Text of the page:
Life was never dull with Scott Styris about

17:00, Jun 24 2011

Just because Scott Styris has retired let's not pretend he has been an angel.

On the whole he will be remembered as a competitive and effective batsman and New Zealand sides were certainly stronger when he was in the middle order.

But throughout his 11 years he banged heads with most people he crossed and right till the end was telling folk how it should be.

Looking at his on-field exploits first, Styris was most at home on low bouncing surfaces as evidenced by his magnificent form at the 2007 World Cup in the West Indies.

In keeping with his stubborn nature, he preferred a homespun technique over that of the textbook, and to his credit he was super on occasions, though crucially 10 per cent off his best at the 2011 World Cup.

His secret was he knew his game well. He didn't believe in footwork on good pitches because he trusted his eye like the Indian batsmen do.


On the eve of one-day games he practised slogging to his strong-hitting areas, he bowled a handful of cutters with his wrist and caught in fingerless black gloves to protect his hands for the next day.

The greatest tribute you can pay to Styris is that the crowd never went home, or the living room light never went off, until the combative Styris was back in the hutch. Eleven of Styris' makeup and New Zealand would have won a lot more than they did.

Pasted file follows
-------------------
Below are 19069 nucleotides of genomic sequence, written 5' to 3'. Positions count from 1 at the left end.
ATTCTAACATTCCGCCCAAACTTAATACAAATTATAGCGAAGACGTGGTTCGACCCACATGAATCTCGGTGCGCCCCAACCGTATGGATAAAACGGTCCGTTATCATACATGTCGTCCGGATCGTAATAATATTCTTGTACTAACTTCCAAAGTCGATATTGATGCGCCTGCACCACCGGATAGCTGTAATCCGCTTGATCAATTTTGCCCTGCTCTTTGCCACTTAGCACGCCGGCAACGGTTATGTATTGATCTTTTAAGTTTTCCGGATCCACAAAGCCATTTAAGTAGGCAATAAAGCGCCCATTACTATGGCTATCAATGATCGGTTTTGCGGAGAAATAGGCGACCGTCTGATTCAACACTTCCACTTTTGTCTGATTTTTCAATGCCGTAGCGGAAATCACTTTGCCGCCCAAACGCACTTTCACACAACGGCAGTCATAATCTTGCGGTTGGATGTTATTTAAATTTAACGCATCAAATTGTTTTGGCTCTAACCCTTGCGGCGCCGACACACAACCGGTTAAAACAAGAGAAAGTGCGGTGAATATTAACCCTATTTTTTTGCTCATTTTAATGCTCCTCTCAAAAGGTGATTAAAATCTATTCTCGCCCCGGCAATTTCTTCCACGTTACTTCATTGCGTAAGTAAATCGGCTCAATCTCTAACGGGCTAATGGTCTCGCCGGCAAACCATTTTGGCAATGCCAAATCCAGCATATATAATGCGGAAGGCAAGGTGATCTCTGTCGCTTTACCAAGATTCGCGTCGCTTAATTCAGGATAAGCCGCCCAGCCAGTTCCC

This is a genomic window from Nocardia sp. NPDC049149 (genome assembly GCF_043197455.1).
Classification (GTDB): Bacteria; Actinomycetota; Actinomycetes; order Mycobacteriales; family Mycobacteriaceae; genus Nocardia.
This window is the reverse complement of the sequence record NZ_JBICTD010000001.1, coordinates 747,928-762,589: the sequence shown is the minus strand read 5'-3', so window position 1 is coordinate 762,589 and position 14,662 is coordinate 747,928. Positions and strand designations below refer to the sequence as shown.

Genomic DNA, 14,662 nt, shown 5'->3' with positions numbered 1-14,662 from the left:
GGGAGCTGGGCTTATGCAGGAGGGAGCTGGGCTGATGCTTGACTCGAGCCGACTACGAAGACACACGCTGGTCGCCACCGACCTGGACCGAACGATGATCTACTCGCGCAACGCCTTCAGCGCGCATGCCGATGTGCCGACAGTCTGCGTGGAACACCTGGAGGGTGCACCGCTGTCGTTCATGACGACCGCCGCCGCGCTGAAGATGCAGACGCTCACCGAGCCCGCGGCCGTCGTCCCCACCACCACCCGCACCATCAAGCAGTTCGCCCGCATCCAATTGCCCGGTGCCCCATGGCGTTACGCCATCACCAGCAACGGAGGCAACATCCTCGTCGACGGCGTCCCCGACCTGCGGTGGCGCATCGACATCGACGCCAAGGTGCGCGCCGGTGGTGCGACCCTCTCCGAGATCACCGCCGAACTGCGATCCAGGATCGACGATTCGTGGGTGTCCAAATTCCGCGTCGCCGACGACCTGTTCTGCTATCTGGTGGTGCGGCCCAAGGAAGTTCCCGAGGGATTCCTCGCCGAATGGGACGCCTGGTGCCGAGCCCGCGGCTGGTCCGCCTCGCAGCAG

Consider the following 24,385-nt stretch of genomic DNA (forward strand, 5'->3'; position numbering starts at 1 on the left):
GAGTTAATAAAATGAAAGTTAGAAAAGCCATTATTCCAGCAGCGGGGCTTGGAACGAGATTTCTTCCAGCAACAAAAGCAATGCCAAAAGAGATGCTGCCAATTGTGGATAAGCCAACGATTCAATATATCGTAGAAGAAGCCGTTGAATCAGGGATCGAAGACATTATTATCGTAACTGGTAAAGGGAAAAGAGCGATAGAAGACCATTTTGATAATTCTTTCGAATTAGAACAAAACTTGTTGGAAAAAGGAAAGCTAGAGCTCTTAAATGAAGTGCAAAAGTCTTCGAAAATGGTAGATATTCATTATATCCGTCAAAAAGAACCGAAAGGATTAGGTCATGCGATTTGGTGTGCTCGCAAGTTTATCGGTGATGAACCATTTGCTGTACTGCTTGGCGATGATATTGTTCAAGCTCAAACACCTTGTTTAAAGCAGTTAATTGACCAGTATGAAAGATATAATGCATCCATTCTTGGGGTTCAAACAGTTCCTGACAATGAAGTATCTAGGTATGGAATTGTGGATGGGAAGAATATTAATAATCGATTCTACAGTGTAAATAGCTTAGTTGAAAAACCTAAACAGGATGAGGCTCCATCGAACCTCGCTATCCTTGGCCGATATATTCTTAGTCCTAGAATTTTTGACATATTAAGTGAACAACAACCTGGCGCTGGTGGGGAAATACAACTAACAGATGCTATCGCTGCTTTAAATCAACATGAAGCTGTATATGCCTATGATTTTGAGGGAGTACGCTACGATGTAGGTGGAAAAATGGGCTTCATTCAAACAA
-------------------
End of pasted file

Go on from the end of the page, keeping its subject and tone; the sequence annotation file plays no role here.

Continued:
He was exceptional at bringing run chases back from the brink and peppering the boundary in the closing overs with a nervous tailender watching on from the non-striker's end. Last season's midpitch dust-up with Mitchell Johnson at Napier is Styris' career in a snapshot. He rescued a lost cause, refused to back down to a player of far higher world standing and gave the selectors a spray afterwards.

It was never dull when Styris was around. He has been a polarising figure, both in cricketing circles and with the greater public.

He grew sick of hearing about "the great team of the 80s", constantly felt hard done by at the hands of the selectors, and by the end of his career was trying to control how the media should operate. In short he could hit boundaries but didn't always know them.

The timing of his exit from international cricket is sound. The new leadership team of John Wright and Ross Taylor will play conservatively and need time to grow and Styris is best out of their hair. He is 35.

Even if the statistics aren't startling, Styris has had a fine career and few have the luxury of being able to say that.

One-day statistics: 188 matches, 4483 runs, average 32.48, highest score 141, centuries 4, 50s 28. 137 wickets, average 35.32, best 6-25, economy rate 4.74.

The Dominion Post